As a councilman I will work to continue building the trust of residents and businesses in the city leadership. This will not happen overnight. It requires consistent policies and decisions on behalf of the City that demonstrates its unwavering commitment to building trust. As a councilman I will respect the ideas, views and opinions of everyone in the community and in the city government. Respect doesn’t always mean being in perfect agreement with an individual or their opinion. But respect always means valuing an individual’s personhood and displaying a willingness to listen. As a councilman I am ready and willing to work with the other council members on various issues that will require compromise. I strongly support the idea that a council member should pursue what’s in the best interest of the community as a whole and not personal agendas or views. Compromise does not mean at all that I don’t have values and principles that govern my personal life; quite the contrary. Compromise means that I have a strong backbone and strong foundation to know when and where I can give up on my dissenting views for the benefit of the community as a whole.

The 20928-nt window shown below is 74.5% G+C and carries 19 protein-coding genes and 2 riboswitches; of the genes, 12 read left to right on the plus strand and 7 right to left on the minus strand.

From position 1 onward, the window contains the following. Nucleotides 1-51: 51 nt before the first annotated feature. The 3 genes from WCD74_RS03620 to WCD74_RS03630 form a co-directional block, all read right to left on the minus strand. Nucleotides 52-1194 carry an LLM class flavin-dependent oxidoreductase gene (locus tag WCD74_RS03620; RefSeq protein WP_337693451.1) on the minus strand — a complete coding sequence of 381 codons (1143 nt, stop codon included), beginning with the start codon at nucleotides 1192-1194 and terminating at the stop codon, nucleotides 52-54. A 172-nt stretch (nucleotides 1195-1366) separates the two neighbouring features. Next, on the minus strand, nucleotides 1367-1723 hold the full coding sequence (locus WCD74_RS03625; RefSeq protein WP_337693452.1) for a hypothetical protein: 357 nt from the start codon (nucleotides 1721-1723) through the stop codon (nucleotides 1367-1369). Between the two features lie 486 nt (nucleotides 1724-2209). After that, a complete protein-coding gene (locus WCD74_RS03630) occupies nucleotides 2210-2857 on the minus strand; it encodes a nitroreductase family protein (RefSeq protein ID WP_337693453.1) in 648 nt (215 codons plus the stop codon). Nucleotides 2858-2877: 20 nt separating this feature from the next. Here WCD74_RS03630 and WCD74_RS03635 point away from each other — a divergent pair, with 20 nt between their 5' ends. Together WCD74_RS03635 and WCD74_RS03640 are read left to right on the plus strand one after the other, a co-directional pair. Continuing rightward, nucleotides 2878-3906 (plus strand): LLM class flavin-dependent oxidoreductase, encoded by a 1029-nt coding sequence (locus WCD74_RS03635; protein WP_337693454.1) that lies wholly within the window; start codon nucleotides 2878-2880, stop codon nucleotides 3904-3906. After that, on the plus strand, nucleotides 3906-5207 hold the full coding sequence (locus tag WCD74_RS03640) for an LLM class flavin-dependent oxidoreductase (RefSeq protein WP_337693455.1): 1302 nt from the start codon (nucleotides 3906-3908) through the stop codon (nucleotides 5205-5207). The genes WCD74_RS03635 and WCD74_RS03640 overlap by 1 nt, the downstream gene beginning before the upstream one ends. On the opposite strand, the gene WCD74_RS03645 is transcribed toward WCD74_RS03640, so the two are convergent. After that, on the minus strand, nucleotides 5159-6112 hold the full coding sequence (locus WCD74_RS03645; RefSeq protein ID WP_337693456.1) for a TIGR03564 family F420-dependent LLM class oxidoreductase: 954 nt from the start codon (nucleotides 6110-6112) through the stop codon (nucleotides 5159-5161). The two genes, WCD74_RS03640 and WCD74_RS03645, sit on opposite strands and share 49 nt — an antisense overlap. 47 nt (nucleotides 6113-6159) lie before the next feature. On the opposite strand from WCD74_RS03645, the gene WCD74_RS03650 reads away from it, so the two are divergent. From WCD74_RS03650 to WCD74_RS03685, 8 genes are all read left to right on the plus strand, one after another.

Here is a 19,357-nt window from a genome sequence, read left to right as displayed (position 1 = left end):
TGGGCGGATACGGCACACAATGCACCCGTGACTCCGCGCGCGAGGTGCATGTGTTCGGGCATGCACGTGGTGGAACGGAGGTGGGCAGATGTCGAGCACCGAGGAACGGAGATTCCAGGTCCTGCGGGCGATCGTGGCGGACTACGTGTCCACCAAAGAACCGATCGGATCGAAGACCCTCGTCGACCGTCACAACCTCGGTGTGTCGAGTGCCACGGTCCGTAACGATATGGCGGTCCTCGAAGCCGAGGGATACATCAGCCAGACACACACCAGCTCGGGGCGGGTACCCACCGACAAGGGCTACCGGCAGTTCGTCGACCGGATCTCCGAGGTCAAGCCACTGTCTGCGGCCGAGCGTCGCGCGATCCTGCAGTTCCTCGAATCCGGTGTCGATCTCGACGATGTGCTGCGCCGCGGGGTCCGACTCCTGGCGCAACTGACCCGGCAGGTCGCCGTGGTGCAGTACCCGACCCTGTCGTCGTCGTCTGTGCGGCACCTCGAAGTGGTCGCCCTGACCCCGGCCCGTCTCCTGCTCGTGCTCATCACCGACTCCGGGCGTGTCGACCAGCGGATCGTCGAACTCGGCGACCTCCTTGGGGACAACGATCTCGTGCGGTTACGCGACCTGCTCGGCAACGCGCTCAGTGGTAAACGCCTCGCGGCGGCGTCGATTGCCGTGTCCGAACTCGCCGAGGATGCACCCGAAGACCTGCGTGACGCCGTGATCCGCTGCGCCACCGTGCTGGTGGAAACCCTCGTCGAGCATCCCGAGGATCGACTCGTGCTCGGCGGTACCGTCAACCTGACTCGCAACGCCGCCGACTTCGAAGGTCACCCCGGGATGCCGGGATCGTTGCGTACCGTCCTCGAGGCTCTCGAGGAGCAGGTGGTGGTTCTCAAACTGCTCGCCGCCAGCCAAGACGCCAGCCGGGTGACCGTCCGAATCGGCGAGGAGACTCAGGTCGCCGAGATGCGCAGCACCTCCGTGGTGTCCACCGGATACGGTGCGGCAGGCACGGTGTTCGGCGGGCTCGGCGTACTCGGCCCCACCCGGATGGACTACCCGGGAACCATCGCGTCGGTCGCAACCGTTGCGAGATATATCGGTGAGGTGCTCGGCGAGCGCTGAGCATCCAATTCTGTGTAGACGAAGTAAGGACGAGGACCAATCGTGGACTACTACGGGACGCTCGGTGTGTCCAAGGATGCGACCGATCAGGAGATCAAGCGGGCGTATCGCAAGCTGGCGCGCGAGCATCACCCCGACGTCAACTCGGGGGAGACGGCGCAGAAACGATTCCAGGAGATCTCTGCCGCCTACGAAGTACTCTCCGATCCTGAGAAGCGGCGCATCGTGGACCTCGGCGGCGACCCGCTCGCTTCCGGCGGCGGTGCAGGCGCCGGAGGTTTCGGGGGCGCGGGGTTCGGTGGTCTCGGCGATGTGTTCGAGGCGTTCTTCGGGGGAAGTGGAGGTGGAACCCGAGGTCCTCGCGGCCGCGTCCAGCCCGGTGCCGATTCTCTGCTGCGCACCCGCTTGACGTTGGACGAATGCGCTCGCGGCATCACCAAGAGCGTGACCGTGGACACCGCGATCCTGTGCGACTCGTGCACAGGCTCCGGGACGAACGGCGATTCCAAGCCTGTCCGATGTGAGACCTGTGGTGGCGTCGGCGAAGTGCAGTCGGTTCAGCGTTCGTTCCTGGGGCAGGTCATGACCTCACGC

Are you running as a Republican or Democrat?
Neither. The office of City Council is non-partisan. That means candidates don’t run and aren’t elected based on party affiliation. I’m not a career politician. I’m not even a non-career politician (if there is such a thing). I’m just a citizen of this great city who is willing to step up to the plate and serve this community with the talents, gifts and abilities I have. The City Council is not a place to display our political maneuvering techniques. The City Council is a place where seven individuals come together to make decisions that should be in the best interest of the residents, businesses and community members. I don’t think the people of Troy are very interested in Council members who want to play political arm wrestling. I am confident the people of Troy are much more interested in Council members who are willing to stand on principles, make decisions based on sound principles and move this city forward on principles. Politics can be very divisive and often hinders city leadership from conducting the city business constituents expect from it. Politics and politicians often disappoint the constituents. But time tested principals of leadership and governance only lead to the prosperity, safety and contentment of a city’s residents. I am one who will stand steadfast alongside those who value principles above politics.